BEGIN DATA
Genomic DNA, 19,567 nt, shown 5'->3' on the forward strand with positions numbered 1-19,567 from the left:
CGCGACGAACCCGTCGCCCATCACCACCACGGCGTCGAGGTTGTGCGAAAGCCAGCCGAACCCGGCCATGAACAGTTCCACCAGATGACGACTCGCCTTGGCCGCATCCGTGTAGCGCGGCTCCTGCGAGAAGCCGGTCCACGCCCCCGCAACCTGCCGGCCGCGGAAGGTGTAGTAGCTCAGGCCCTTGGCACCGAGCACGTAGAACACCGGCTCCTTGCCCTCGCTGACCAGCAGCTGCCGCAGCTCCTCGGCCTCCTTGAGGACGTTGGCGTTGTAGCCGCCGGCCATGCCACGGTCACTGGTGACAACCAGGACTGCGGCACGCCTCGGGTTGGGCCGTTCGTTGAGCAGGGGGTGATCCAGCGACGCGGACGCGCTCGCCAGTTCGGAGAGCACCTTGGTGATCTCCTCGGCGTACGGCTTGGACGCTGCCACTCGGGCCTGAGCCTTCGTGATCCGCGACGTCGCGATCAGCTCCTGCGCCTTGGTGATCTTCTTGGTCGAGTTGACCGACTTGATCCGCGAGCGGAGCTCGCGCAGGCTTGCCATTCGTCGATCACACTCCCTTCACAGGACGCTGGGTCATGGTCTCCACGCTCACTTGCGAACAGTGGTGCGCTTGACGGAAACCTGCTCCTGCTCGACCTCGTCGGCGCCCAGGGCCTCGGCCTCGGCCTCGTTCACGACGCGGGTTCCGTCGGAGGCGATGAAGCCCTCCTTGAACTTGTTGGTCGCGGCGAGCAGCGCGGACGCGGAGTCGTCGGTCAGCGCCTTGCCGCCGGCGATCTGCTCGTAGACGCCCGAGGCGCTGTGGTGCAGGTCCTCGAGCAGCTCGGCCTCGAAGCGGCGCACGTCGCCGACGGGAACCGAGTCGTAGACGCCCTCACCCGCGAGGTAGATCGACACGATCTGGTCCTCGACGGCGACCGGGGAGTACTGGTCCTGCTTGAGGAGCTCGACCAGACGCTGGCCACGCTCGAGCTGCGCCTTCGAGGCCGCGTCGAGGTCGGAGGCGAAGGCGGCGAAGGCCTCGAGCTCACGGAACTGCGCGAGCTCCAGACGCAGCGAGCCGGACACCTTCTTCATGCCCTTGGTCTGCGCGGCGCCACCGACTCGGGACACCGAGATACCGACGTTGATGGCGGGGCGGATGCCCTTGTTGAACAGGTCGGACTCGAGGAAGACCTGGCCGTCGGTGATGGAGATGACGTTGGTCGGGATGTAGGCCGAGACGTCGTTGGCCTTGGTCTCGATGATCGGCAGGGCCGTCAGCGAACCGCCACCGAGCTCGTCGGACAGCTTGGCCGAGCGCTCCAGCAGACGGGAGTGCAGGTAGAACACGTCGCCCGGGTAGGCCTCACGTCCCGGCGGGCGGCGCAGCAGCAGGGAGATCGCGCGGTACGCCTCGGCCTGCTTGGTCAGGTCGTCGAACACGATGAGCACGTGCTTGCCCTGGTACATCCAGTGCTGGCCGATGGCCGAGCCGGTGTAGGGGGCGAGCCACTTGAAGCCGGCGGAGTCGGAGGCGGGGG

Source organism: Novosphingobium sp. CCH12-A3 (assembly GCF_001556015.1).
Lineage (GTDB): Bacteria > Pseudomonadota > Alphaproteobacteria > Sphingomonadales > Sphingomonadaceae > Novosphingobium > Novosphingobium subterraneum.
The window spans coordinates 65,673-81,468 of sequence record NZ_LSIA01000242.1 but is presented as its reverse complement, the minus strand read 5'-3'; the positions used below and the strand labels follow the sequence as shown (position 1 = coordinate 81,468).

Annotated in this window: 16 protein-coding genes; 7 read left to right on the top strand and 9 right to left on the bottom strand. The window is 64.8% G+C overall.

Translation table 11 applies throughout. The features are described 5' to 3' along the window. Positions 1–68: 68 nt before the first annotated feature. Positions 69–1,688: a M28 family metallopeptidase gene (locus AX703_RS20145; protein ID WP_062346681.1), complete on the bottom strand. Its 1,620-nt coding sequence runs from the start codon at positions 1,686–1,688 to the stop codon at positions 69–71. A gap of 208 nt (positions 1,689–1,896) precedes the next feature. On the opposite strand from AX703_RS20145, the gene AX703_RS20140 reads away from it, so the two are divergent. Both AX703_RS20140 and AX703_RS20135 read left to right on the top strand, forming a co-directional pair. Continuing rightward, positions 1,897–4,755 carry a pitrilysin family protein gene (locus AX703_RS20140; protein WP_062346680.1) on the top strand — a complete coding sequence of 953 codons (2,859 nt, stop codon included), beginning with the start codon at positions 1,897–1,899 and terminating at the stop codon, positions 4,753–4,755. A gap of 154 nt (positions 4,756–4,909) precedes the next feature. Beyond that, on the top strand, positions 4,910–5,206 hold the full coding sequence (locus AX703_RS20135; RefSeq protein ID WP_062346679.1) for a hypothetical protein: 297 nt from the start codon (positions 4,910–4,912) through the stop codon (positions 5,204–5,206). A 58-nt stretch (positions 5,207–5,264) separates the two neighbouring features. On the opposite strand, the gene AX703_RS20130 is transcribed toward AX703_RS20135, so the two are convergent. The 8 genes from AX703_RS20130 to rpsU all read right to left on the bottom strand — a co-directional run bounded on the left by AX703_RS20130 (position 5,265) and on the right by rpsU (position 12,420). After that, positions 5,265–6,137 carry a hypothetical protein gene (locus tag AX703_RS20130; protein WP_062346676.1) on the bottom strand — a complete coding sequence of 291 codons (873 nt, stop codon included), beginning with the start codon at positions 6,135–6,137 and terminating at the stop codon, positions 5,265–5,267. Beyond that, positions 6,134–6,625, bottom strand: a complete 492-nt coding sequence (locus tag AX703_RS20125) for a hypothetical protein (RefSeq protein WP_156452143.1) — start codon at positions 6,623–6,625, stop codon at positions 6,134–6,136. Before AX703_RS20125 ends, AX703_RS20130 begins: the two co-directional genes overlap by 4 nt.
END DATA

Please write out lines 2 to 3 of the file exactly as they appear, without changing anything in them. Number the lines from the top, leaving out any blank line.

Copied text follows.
CGCGACGAACCCGTCGCCCATCACCACCACGGCGTCGAGGTTGTGCGAAAGCCAGCCGAACCCGGCCATGAACAGTTCCACCAGATGACGACTCGCCTTGGCCGCATCCGTGTAGCGCGGCTCCTGCGAGAAGCCGGTCCACGCCCCCGCAACCTGCCGGCCGCGGAAGGTGTAGTAGCTCAGGCCCTTGGCACCGAGCACGTAGAACACCGGCTCCTTGCCCTCGCTGACCAGCAGCTGCCGCAGCTCCTCGGCCTCCTTGAGGACGTTGGCGTTGTAGCCGCCGGCCATGCCACGGTCACTGGTGACAACCAGGACTGCGGCACGCCTCGGGTTGGGCCGTTCGTTGAGCAGGGGGTGATCCAGCGACGCGGACGCGCTCGCCAGTTCGGAGAGCACCTTGGTGATCTCCTCGGCGTACGGCTTGGACGCTGCCACTCGGGCCTGAGCCTTCGTGATCCGCGACGTCGCGATCAGCTCCTGCGCCTTGGTGATCTTCTTGGTCGAGTTGACCGACTTGATCCGCGAGCGGAGCTCGCGCAGGCTTGCCATTCGTCGATCACACTCCCTTCACAGGACGCTGGGTCATGGTCTCCACGCTCACTTGCGAACAGTGGTGCGCTTGACGGAAACCTGCTCCTGCTCGACCTCGTCGGCGCCCAGGGCCTCGGCCTCGGCCTCGTTCACGACGCGGGTTCCGTCGGAGGCGATGAAGCCCTCCTTGAACTTGTTGGTCGCGGCGAGCAGCGCGGACGCGGAGTCGTCGGTCAGCGCCTTGCCGCCGGCGATCTGCTCGTAGACGCCCGAGGCGCTGTGGTGCAGGTCCTCGAGCAGCTCGGCCTCGAAGCGGCGCACGTCGCCGACGGGAACCGAGTCGTAGACGCCCTCACCCGCGAGGTAGATCGACACGATCTGGTCCTCGACGGCGACCGGGGAGTACTGGTCCTGCTTGAGGAGCTCGACCAGACGCTGGCCACGCTCGAGCTGCGCCTTCGAGGCCGCGTCGAGGTCGGAGGCGAAGGCGGCGAAGGCCTCGAGCTCACGGAACTGCGCGAGCTCCAGACGCAGCGAGCCGGACACCTTCTTCATGCCCTTGGTCTGCGCGGCGCCACCGACTCGGGACACCGAGATACCGACGTTGATGGCGGGGCGGATGCCCTTGTTGAACAGGTCGGACTCGAGGAAGACCTGGCCGTCGGTGATGGAGATGACGTTGGTCGGGATGTAGGCCGAGACGTCGTTGGCCTTGGTCTCGATGATCGGCAGGGCCGTCAGCGAACCGCCACCGAGCTCGTCGGACAGCTTGGCCGAGCGCTCCAGCAGACGGGAGTGCAGGTAGAACACGTCGCCCGGGTAGGCCTCACGTCCCGGCGGGCGGCGCAGCAGCAGGGAGATCGCGCGGTACGCCTCGGCCTGCTTGGTCAGGTCGTCGAACACGATGAGCACGTGCTTGCCCTGGTACATCCAGTGCTGGCCGATGGCCGAGCCGGTGTAGGGGGCGAGCCACTTGAAGCCGGCGGAGTCGGAGGCGGGGG

Source organism: Novosphingobium sp. CCH12-A3 (assembly GCF_001556015.1).